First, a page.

June 8 (Bloomberg) -- U.K. shop-price inflation slowed in May to its weakest pace this year as retailers offered more discounts to tempt shoppers, the British Retail Consortium said.
Prices charged by retailers rose 2.3 percent from a year ago after advancing 2.5 percent in April, the BRC said in an e- mailed statement in London today. On the month, prices rose 0.1 percent after increasing 0.3 percent in April.
U.K. retail sales fell in May from a year earlier as rising prices and concern about their finances unnerved consumers, the BRC said yesterday, while a separate report today showed employment growth slowed. The Bank of England will keep its benchmark interest rate at a record low of 0.5 percent tomorrow to support the recovery, according to all 55 economists in a Bloomberg News survey.
“Inflation and other rising household bills are still top of the mind for shoppers so retailers are offering more promotions and deeper price cuts,” said Mike Watkins, senior manager of retailer services at Nielsen, which compiles the price gauge with the BRC. “This continues to be an important driver of sales for retailers and a coping strategy for shoppers but should not be seen as the long term answer to any weakening of consumer demand.”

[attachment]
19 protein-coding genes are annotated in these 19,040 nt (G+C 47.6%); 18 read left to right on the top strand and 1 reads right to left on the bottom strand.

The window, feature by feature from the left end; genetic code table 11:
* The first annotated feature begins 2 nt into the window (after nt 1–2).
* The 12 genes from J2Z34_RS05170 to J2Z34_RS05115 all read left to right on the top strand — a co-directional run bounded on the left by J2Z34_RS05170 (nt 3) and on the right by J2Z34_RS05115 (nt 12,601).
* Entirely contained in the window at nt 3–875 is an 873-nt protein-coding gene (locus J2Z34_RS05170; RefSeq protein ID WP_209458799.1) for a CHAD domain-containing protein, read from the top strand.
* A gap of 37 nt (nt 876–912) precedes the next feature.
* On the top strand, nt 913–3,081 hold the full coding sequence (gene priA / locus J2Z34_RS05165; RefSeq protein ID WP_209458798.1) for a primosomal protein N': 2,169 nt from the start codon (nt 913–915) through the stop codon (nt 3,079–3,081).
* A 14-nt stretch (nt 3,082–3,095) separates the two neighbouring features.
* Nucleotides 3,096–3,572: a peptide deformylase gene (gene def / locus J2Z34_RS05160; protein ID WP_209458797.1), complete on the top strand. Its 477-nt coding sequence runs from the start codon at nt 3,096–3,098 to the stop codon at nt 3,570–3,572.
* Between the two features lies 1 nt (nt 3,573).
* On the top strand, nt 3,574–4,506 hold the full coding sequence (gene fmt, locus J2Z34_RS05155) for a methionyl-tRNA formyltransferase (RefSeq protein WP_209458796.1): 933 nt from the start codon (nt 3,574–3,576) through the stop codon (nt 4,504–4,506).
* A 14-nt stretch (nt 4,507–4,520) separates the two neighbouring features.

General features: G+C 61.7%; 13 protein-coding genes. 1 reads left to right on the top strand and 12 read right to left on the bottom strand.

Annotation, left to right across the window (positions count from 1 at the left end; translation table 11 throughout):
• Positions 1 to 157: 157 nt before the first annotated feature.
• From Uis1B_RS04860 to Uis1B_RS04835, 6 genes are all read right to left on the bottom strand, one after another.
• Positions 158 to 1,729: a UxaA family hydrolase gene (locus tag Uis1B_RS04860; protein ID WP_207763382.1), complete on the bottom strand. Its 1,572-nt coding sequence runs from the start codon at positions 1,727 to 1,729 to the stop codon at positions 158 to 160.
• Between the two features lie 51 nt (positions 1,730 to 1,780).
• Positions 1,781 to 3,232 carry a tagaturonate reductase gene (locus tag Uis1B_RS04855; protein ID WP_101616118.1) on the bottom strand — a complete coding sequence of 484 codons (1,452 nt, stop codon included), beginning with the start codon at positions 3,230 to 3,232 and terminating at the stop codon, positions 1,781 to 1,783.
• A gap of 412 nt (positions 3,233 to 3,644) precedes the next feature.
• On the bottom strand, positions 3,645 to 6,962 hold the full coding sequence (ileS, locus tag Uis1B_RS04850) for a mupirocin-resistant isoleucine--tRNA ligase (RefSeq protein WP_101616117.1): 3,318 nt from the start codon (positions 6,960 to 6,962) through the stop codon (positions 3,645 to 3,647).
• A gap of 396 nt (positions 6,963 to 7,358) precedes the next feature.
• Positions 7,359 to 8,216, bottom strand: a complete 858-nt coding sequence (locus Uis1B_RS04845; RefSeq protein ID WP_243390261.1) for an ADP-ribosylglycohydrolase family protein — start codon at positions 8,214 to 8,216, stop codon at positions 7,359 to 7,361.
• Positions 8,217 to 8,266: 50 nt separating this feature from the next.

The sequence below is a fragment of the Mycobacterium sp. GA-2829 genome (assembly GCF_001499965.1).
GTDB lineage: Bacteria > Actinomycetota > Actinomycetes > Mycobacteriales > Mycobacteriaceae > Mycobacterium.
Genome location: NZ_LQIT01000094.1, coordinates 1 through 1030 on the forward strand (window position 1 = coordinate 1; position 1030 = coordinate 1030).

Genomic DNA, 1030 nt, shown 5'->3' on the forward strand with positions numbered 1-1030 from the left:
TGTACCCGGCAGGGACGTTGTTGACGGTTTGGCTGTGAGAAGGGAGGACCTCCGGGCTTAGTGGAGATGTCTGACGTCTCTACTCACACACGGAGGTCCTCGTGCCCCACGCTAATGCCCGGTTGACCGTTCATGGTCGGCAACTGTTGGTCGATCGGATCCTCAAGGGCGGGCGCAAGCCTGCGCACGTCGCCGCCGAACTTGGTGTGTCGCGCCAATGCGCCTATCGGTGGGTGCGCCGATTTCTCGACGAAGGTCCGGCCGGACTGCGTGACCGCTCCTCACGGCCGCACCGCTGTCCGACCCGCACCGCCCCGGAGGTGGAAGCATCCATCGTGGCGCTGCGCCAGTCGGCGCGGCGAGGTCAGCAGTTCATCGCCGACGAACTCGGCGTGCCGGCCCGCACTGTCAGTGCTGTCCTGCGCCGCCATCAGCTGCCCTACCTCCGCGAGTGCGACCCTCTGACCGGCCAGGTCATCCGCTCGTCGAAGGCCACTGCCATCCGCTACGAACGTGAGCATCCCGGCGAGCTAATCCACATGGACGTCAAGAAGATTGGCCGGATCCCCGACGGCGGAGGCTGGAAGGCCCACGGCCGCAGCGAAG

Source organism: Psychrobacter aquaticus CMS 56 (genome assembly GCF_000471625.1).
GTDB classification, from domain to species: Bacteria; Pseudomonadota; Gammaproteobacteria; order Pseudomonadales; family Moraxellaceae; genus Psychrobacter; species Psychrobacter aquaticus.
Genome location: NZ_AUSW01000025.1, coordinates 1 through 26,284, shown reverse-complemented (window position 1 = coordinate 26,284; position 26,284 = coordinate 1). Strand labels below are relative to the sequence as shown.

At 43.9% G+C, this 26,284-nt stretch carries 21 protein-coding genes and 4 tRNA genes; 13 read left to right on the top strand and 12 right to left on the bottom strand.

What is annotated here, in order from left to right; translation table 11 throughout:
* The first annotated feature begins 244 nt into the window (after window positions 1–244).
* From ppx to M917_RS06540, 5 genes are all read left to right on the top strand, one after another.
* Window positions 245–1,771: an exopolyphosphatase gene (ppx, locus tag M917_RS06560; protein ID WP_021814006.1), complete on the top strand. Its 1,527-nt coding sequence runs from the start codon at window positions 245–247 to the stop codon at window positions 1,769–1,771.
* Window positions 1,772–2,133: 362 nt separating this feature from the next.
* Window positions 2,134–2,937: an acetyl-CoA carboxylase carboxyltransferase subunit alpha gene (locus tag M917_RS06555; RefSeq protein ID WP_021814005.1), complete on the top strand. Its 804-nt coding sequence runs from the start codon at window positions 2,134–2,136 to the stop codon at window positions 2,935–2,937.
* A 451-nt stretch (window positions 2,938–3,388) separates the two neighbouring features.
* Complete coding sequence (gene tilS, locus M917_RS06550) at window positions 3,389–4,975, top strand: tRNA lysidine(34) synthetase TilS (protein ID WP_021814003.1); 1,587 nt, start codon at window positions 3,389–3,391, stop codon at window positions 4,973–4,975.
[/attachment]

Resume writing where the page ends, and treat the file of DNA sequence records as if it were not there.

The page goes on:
Annual food-price inflation quickened to 4.9 percent in May, the most since June 2009, from 4.7 percent the previous month, while non-food price gains slowed to 0.8 percent from 1.2 percent, the BRC said.
KPMG LLP and the Recruitment and Employment Confederation said an index of hiring fell to a seven-month low in May. Hiring of both permanent and temporary staff eased, while growth in job vacancies increased at the slowest pace in five months.
The gauge of permanent job placements reported by employment consultancies fell to 55.1 from 60.6 in April, the groups said. Readings above 50 indicate an increase in hiring.
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